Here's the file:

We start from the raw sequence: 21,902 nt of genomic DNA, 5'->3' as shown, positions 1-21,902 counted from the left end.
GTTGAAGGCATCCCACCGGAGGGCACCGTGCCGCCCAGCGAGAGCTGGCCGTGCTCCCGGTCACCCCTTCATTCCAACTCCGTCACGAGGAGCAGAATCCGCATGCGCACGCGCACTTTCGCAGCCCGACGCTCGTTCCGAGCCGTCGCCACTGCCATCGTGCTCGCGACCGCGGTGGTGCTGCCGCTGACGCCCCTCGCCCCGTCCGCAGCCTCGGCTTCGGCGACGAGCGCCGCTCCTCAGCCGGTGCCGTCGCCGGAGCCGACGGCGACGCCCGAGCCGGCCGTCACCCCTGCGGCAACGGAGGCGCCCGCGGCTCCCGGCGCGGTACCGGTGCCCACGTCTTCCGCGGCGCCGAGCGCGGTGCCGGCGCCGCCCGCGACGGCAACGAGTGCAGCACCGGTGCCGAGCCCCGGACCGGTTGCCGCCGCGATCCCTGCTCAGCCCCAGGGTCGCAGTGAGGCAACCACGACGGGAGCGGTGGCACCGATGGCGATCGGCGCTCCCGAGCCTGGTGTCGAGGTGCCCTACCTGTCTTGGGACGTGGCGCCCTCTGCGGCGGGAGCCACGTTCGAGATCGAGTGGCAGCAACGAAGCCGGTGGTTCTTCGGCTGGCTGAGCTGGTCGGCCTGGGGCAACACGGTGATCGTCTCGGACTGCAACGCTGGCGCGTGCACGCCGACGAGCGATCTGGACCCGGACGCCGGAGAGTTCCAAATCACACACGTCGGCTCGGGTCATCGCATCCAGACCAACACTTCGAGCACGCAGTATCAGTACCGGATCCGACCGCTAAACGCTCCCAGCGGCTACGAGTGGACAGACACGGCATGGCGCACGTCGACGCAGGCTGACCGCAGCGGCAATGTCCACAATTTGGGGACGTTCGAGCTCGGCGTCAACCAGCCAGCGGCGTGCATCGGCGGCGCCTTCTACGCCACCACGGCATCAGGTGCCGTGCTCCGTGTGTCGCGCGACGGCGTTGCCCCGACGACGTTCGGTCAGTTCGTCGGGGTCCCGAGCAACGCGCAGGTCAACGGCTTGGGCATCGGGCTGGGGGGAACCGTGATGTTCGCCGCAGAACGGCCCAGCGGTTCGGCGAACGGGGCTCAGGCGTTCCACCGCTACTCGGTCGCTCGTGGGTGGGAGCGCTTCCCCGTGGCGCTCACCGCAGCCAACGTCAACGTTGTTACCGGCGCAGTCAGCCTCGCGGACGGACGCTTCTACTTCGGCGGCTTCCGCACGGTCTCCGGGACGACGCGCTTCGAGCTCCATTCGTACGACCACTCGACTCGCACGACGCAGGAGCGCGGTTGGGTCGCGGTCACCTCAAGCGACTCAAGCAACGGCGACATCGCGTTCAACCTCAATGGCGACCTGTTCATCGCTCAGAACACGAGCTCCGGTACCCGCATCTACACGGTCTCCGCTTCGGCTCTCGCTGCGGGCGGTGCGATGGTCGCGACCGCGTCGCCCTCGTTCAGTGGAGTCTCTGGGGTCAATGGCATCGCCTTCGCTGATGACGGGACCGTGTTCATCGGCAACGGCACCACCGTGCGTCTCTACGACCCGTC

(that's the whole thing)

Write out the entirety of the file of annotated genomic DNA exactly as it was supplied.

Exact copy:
We start from the raw sequence: 21,902 nt of genomic DNA, 5'->3' as shown, positions 1-21,902 counted from the left end.
GTTGAAGGCATCCCACCGGAGGGCACCGTGCCGCCCAGCGAGAGCTGGCCGTGCTCCCGGTCACCCCTTCATTCCAACTCCGTCACGAGGAGCAGAATCCGCATGCGCACGCGCACTTTCGCAGCCCGACGCTCGTTCCGAGCCGTCGCCACTGCCATCGTGCTCGCGACCGCGGTGGTGCTGCCGCTGACGCCCCTCGCCCCGTCCGCAGCCTCGGCTTCGGCGACGAGCGCCGCTCCTCAGCCGGTGCCGTCGCCGGAGCCGACGGCGACGCCCGAGCCGGCCGTCACCCCTGCGGCAACGGAGGCGCCCGCGGCTCCCGGCGCGGTACCGGTGCCCACGTCTTCCGCGGCGCCGAGCGCGGTGCCGGCGCCGCCCGCGACGGCAACGAGTGCAGCACCGGTGCCGAGCCCCGGACCGGTTGCCGCCGCGATCCCTGCTCAGCCCCAGGGTCGCAGTGAGGCAACCACGACGGGAGCGGTGGCACCGATGGCGATCGGCGCTCCCGAGCCTGGTGTCGAGGTGCCCTACCTGTCTTGGGACGTGGCGCCCTCTGCGGCGGGAGCCACGTTCGAGATCGAGTGGCAGCAACGAAGCCGGTGGTTCTTCGGCTGGCTGAGCTGGTCGGCCTGGGGCAACACGGTGATCGTCTCGGACTGCAACGCTGGCGCGTGCACGCCGACGAGCGATCTGGACCCGGACGCCGGAGAGTTCCAAATCACACACGTCGGCTCGGGTCATCGCATCCAGACCAACACTTCGAGCACGCAGTATCAGTACCGGATCCGACCGCTAAACGCTCCCAGCGGCTACGAGTGGACAGACACGGCATGGCGCACGTCGACGCAGGCTGACCGCAGCGGCAATGTCCACAATTTGGGGACGTTCGAGCTCGGCGTCAACCAGCCAGCGGCGTGCATCGGCGGCGCCTTCTACGCCACCACGGCATCAGGTGCCGTGCTCCGTGTGTCGCGCGACGGCGTTGCCCCGACGACGTTCGGTCAGTTCGTCGGGGTCCCGAGCAACGCGCAGGTCAACGGCTTGGGCATCGGGCTGGGGGGAACCGTGATGTTCGCCGCAGAACGGCCCAGCGGTTCGGCGAACGGGGCTCAGGCGTTCCACCGCTACTCGGTCGCTCGTGGGTGGGAGCGCTTCCCCGTGGCGCTCACCGCAGCCAACGTCAACGTTGTTACCGGCGCAGTCAGCCTCGCGGACGGACGCTTCTACTTCGGCGGCTTCCGCACGGTCTCCGGGACGACGCGCTTCGAGCTCCATTCGTACGACCACTCGACTCGCACGACGCAGGAGCGCGGTTGGGTCGCGGTCACCTCAAGCGACTCAAGCAACGGCGACATCGCGTTCAACCTCAATGGCGACCTGTTCATCGCTCAGAACACGAGCTCCGGTACCCGCATCTACACGGTCTCCGCTTCGGCTCTCGCTGCGGGCGGTGCGATGGTCGCGACCGCGTCGCCCTCGTTCAGTGGAGTCTCTGGGGTCAATGGCATCGCCTTCGCTGATGACGGGACCGTGTTCATCGGCAACGGCACCACCGTGCGTCTCTACGACCCGTC